I hope you enjoy your Bonsai quest as much as mine has ( all 1 year of it lol)
Charles
 

petegreg

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I have no problem if proved wrong, a path of learning.
This is how the leaves of my zelkova look this time of year:
2017_1010_08380200.jpg

In any case, their care sheets are very similar if not same. Happy growing.
 

my nellie

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Hello @Ingvill
Wellcome to B-Nut!
Your new member of family is not that ugly as you think it is. Looks like that because it is unkempt. A haircut here and there and it will look much much better soon!

Zelcovas and Ulmus are in the same family, so no big difference in culture, like @petegreg Peter said above.
This tree requires full to partial sun and needs good drainage, moist but well-drained.
Hence I use a higher % of organic in the substrate.

Seeing you are in Norway I wonder though regarding its hardiness (which is zone 5-8) Perhaps you will need to overwinter in a sheltered place...
 

Ingvill

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Thank you My Nellie :)

I need to keep my trees alive indoors until I can put them outside in May next year I'm afraid:-(
They have been grown in greenhouses all their lives (I was told by the seller), and I assume they will die pretty fast if I put them outside now.
Temperatures at night are now around freezing point, and during the warmest hours of the day it peaks at 5-10 C (40-50 F).

So I'm just monitoring their condition on the windowsill (big south facing window), and reading up on how I can best help them survive until spring.
I have found some very useful information from Jack Winkle and Jerry Meislik, but it's not specifically aimed at Zelkovas/similar elms.
So any tips from are most welcome :)

In the future they will spend the winter in our basement, or possibly in the garage or on the porch with some insulation and extra sheltering.
Some winter days can get as cold as -25 C (-13 F), so the Zelkovas will definetly need extra sheltering from what I've found out so far.

On the upside; I never have to worry about strong summer sun scorching our trees here :p

Thank you, guys :)
 

my nellie

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Do you have a FB account?
I do not :)
On the old IBC days :( I have known a lady from Denmark, Mrs. Yvonne Graubeck (...not sure of surname spelling) who was growing ficus under lights in her cold country. She has been awarded for one of her trees!
She now joins FB and you might find her posting there if you are interested.
On IBC though, you might want to read this thread of her's [url=http://ibonsaiclub.forumotion.com/t4687-ficus-in-the-cold-north-denmark]Ficus in the Cold North[/URL]
There is a lot of information there regarding lighting and other set up.
 

petegreg

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Thank you My Nellie :)

I need to keep my trees alive indoors until I can put them outside in May next year I'm afraid:-(
They have been grown in greenhouses all their lives (I was told by the seller), and I assume they will die pretty fast if I put them outside now.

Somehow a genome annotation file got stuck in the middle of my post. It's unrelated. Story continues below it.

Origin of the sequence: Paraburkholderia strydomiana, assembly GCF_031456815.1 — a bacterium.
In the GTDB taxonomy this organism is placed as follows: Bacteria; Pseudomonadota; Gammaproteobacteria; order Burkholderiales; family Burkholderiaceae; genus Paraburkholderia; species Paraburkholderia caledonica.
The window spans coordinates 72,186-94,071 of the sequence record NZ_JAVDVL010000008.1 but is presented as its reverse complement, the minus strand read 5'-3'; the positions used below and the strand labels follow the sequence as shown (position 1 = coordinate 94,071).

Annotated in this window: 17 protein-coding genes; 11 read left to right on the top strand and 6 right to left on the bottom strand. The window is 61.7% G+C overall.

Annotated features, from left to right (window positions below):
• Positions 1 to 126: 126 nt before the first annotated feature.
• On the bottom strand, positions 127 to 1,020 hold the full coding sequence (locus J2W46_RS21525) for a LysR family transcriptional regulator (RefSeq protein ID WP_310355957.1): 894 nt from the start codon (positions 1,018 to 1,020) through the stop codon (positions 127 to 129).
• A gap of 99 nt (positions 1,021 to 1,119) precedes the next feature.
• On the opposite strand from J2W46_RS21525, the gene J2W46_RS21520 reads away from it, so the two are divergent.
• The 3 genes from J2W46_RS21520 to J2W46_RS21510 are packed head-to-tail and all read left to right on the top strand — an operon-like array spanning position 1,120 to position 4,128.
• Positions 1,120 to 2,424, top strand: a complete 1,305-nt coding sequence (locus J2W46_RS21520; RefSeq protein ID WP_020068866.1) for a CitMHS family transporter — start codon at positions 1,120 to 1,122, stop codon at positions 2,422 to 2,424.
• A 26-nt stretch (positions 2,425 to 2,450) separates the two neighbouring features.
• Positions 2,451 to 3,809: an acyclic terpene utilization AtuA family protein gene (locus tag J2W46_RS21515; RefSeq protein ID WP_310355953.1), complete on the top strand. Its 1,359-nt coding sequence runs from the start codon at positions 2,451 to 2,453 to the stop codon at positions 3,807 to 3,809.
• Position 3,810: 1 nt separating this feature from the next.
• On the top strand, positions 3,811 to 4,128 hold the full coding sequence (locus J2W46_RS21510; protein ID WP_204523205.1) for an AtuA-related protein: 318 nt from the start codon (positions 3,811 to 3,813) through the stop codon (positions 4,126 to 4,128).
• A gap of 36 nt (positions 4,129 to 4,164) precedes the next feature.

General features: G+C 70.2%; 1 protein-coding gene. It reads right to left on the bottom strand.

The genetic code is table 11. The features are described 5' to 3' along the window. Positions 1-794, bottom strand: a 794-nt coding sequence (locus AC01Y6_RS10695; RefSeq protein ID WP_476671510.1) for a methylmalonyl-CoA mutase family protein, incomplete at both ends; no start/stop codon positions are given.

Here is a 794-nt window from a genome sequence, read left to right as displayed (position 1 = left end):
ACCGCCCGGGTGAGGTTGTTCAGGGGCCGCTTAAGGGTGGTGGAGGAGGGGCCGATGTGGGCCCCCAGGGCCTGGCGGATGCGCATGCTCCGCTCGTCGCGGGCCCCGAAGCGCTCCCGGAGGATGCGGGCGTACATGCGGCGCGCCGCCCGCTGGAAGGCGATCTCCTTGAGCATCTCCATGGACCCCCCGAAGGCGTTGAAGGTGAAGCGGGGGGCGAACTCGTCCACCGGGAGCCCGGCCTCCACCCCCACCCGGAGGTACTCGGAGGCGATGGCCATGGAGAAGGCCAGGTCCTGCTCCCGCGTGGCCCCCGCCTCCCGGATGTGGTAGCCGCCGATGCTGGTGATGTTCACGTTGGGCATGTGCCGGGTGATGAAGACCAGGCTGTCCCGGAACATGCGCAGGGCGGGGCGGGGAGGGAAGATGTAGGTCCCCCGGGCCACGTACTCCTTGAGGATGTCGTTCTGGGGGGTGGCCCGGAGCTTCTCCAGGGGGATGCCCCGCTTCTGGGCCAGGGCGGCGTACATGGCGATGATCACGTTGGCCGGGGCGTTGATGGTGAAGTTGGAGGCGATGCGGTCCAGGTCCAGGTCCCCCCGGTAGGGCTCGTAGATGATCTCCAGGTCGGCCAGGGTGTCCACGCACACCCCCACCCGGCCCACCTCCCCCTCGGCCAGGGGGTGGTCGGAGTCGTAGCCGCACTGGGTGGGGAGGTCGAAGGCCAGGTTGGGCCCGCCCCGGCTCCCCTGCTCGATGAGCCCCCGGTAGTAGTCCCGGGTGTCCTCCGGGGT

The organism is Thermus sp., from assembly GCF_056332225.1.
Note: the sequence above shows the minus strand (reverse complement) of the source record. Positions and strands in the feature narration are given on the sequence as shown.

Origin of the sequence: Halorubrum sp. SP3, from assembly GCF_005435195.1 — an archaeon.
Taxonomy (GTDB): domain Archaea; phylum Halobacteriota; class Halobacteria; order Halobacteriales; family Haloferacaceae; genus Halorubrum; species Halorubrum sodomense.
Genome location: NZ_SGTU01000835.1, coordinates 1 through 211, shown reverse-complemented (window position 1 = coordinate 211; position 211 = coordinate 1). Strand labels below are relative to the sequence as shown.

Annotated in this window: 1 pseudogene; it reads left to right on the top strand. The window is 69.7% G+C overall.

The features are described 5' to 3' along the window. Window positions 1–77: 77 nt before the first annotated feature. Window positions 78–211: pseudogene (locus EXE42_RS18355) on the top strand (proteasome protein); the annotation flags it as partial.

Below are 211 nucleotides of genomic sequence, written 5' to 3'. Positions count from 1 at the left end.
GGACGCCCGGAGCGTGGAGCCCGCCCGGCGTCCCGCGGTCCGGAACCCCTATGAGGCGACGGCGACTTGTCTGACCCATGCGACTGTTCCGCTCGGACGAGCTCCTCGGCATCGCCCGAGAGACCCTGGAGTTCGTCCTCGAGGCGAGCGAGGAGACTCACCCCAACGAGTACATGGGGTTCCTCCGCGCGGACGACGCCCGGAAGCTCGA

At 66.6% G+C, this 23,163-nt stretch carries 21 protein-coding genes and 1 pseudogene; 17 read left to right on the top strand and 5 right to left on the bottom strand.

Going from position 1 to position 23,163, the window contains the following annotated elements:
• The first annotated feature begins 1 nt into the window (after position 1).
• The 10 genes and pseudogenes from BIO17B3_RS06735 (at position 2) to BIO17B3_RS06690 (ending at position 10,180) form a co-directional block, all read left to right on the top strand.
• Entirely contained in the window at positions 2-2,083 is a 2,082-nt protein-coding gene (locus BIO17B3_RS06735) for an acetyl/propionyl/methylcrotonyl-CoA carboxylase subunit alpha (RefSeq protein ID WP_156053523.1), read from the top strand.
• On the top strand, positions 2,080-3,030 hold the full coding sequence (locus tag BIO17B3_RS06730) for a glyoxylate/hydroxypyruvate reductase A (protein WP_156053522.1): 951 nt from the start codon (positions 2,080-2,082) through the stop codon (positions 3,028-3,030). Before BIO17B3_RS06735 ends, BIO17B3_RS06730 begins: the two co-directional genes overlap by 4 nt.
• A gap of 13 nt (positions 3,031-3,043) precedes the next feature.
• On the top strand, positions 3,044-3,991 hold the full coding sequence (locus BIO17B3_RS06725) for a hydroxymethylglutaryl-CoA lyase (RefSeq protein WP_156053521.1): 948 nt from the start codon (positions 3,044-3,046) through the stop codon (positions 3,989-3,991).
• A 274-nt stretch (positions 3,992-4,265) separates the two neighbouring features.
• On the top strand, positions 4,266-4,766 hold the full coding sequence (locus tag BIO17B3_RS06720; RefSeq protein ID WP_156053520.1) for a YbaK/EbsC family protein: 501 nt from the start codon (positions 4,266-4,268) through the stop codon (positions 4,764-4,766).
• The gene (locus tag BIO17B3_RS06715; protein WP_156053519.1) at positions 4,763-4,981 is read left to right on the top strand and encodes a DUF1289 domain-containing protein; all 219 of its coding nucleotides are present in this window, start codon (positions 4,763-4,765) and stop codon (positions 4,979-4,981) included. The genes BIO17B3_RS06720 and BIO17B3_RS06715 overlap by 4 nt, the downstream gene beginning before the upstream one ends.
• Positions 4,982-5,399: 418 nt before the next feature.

Temperatures at night are now around freezing point, and during the warmest hours of the day it peaks at 5-10 C (40-50 F).

So I'm just monitoring their condition on the windowsill (big south facing window), and reading up on how I can best help them survive until spring.
I have found some very useful information from Jack Winkle and Jerry Meislik, but it's not specifically aimed at Zelkovas/similar elms.
So any tips from are most welcome :)

In the future they will spend the winter in our basement, or possibly in the garage or on the porch with some insulation and extra sheltering.
Some winter days can get as cold as -25 C (-13 F), so the Zelkovas will definetly need extra sheltering from what I've found out so far.

On the upside; I never have to worry about strong summer sun scorching our trees here :p

Thank you, guys :)
For all subtropicals I use a frost free cold room (2-8 ℃) in winter. So far so good. Been keeping one CE on E-facing window sill in my kitchen for eight seasons (with cold wintering), SFSG.
 

Ingvill

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Peter:
Thank you for great tips!
May I ask; do you put them in that cold room after the trees have lost their leaves?
Mine have all their leaves, can I still put them in a cold room ?
(I have a basement where temperatures would be around 5-7 C or so. One room has quite good natural light, the other almost no light.)

My Nellie:
That article and forum discussion were really interesting to read, with great details.
Impressive results she has achieved indeed :)
I do have FB, so I will try to look her up. Thank you :)

Thank you for the welcome, Giga!
I wear steel-reinforced work boots, so my toes can get stepped on quite hard before I squeel ... :p
 

petegreg

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Peter:
Thank you for great tips!
May I ask; do you put them in that cold room after the trees have lost their leaves?
Mine have all their leaves, can I still put them in a cold room ?
(I have a basement where temperatures would be around 5-7 C or so. One room has quite good natural light, the other almost no light.)

My Nellie:
That article and forum discussion were really interesting to read, with great details.
Impressive results she has achieved indeed :)
I do have FB, so I will try to look her up. Thank you :)

Thank you for the welcome, Giga!
I wear steel-reinforced work boots, so my toes can get stepped on quite hard before I squeel ... :p
Well, I've got few elms on my balcony, they're left there till first light night frosts appear. Then they're moved to the cold room. That one kept indoors goes there at the same time with almost all leaves. Some of my elms drop all leaves some hold a few. Interesting that that one not prepared for change drops all leaves, it means it's dormant. When in dormancy, trees do not need light. They have plenty in my cold room, so when days start getting longer and temperature goes up they wake up slowly and naturally. And that's the time when some good light levels are beneficial.

Many people say CE are full hardy and withstand overwintering outside. But I haven't seen any growing here... And many people swear cold hardy potted trees should experience some light freezes in winter and then be kept in an environment right above a freeze point to protect roots. Many approaches, I beg not all will agree.
 

Ingvill

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This was very helpfull!
Thank you so much for taking the time to give good details, Peter :)